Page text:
Supreme Court says police need warrant for GPS tracking
The Supreme Court confronted for the first time the government’s growing use of digital technology to monitor Americans and ruled strongly in favor of privacy.
The court said the Constitution generally barred the police from tracking an individual with a GPS device attached to a car unless they were issued a warrant from a judge in advance. But the ruling could limit a host of devices including surveillance cameras and cellphone tracking, legal experts said.
“I would guess every U.S. attorney’s office in the country will be having a meeting to sort out what this means for their ongoing investigations,” said Lior Strahilevitz, a University of Chicago expert on privacy and technology.
Even the justices who most often side with prosecutors rejected the government’s view that Americans driving on public streets have waived their right to privacy and can be tracked and monitored at will. At least five justices appeared inclined, in the future, to go considerably beyond the physical intrusion involved in putting a GPS device on a car and rule that almost any long-term monitoring with a technological device could violate an individual’s right to privacy.
Until now, prosecutors and police have believed as long as they were tracking a person who was out in public, they could use GPS devices, cellphone tracking, facial recognition cameras or computer data mining to gather a dossier on an individual without a search warrant. A majority of the justices aggressively rejected that idea Monday.
Although the justices agreed on the outcome, they quarreled over how to approach the issue and how far to go.
Five justices, led by Antonin Scalia, said the police violated the 4th Amendment’s ban on unreasonable searches when they attached the device to a vehicle’s bumper and monitored its movements.
Justice Samuel A. Alito Jr., whose opinion was joined by three others, cited “dramatic technological change” that has made it “relatively easy and cheap” for agents to secretly monitor people and gather huge amounts of information. Justice Sonia Sotomayor agreed, saying “awareness that the government may be watching chills” freedom.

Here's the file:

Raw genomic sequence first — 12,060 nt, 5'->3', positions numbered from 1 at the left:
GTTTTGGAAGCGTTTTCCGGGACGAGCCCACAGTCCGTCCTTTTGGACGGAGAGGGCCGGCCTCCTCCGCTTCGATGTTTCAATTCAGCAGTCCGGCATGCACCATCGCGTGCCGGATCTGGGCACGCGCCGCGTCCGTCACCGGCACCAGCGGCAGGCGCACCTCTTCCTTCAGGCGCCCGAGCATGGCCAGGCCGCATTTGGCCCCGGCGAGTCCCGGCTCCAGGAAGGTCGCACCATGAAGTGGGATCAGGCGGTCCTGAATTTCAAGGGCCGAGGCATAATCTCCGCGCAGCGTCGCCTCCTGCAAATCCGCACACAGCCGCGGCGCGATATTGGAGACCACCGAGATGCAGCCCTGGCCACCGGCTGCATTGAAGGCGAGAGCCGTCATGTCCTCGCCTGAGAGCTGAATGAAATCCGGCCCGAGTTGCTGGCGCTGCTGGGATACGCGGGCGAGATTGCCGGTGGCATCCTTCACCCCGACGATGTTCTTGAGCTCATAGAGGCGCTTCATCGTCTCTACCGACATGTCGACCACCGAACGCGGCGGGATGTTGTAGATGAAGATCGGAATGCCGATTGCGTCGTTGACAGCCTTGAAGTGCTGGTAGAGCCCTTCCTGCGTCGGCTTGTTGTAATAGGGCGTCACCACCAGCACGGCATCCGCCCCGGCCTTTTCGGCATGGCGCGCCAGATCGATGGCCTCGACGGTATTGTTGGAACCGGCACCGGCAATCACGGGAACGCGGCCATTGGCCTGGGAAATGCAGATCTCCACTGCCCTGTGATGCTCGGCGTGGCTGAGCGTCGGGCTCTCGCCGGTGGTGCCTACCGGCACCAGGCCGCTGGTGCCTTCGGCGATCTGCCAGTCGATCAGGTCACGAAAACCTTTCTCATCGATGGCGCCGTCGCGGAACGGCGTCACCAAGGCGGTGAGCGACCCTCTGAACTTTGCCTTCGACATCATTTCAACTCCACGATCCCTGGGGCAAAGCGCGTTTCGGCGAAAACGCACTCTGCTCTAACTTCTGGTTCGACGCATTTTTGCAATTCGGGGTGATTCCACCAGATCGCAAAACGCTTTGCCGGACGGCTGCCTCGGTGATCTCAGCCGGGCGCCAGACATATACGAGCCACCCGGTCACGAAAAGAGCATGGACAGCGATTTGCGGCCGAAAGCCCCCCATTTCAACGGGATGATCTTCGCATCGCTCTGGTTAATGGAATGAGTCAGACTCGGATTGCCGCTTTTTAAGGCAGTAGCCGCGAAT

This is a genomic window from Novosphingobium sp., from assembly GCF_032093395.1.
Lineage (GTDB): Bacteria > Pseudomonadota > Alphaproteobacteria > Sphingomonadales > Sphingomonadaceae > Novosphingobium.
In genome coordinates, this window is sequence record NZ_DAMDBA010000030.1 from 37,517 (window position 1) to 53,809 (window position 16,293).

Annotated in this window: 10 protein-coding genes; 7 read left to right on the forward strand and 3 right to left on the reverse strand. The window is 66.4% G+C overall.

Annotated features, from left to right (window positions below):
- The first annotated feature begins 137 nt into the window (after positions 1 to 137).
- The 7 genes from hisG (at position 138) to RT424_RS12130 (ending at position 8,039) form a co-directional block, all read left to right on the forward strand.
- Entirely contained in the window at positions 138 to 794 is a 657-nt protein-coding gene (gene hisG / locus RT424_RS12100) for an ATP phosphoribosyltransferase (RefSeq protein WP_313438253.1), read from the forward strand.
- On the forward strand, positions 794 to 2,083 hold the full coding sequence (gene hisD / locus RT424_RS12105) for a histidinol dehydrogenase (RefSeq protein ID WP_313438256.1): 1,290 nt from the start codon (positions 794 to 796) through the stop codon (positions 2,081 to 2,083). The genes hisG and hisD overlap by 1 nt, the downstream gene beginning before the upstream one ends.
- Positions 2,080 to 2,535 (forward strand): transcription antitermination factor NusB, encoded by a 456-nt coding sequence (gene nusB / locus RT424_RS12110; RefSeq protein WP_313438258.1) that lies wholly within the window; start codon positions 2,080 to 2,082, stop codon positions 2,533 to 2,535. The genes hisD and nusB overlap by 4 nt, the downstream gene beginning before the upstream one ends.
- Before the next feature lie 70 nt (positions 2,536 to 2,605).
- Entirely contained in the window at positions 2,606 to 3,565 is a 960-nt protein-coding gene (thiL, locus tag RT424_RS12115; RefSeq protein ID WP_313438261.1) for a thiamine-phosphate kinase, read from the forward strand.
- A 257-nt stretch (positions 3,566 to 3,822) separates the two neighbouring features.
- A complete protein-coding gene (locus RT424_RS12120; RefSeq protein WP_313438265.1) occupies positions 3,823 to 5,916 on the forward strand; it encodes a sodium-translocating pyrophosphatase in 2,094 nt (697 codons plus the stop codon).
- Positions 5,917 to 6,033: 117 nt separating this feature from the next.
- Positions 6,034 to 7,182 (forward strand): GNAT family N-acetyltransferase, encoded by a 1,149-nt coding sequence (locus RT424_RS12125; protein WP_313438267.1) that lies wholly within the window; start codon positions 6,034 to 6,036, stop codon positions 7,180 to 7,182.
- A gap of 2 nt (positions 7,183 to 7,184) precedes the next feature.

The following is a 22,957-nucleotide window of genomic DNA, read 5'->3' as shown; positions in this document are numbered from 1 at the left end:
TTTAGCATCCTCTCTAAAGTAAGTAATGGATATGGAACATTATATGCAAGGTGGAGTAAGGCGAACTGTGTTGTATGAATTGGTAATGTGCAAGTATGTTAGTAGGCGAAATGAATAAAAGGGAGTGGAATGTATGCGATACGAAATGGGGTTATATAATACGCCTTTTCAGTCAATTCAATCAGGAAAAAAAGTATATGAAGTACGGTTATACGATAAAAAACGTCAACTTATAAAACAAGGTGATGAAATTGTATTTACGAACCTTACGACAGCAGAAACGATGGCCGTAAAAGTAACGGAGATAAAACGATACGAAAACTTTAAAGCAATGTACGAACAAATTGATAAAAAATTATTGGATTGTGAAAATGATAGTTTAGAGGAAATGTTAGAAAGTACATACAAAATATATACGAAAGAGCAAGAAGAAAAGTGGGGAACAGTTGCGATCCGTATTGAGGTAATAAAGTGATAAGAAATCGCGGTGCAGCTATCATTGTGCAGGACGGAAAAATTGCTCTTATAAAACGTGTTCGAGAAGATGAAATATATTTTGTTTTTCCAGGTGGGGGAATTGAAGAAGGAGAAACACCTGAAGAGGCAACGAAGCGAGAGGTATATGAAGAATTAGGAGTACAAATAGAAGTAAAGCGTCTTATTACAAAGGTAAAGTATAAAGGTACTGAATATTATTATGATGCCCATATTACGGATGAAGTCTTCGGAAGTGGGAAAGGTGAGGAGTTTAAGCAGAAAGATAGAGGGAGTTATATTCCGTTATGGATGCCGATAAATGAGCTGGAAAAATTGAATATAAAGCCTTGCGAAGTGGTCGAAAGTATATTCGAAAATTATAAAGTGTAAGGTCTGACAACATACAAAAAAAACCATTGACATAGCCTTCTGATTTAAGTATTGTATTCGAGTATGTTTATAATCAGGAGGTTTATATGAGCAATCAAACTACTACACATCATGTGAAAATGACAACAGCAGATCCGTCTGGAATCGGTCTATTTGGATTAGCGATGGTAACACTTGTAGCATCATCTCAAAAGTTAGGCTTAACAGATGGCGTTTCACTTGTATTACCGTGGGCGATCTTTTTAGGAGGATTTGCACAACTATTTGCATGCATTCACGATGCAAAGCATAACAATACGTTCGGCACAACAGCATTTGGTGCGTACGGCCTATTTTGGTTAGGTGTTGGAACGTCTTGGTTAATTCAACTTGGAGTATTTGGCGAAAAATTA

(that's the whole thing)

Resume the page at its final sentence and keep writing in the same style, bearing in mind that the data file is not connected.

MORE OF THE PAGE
None of the opinions set a strict limit on searches, but they signaled the court was determined to limit officials’ power to monitor individuals, at least when there is no “probable cause” to believe the individuals have committed a crime.
The case before the court arose when Antoine Jones was charged with running a drug-dealing operation in the Washington area, based in part on data gathered from tracking his Jeep.
By a 9-0 vote, the justices ruled it was unconstitutional for the police to attach a small GPS device to his bumper and track his car for a month. The tracking data helped convict Jones of running a drug-dealing operation.
It is rare when a drug criminal wins in the conservative-leaning high court, but the GPS case concerned whether the modern state had unlimited power to track and monitor its citizens, evoking the specter of George Orwell’s “1984.”
“Society’s expectation has been that law enforcement agents and others would not — and indeed, in the main, simply could not — secretly monitor and catalog every single movement of an individual’s car for a very long period,” Alito wrote, adding that such a search “surely crossed” the constitutional line. Justices Ruth Bader Ginsburg, Stephen G. Breyer and Elena Kagan agreed with Alito.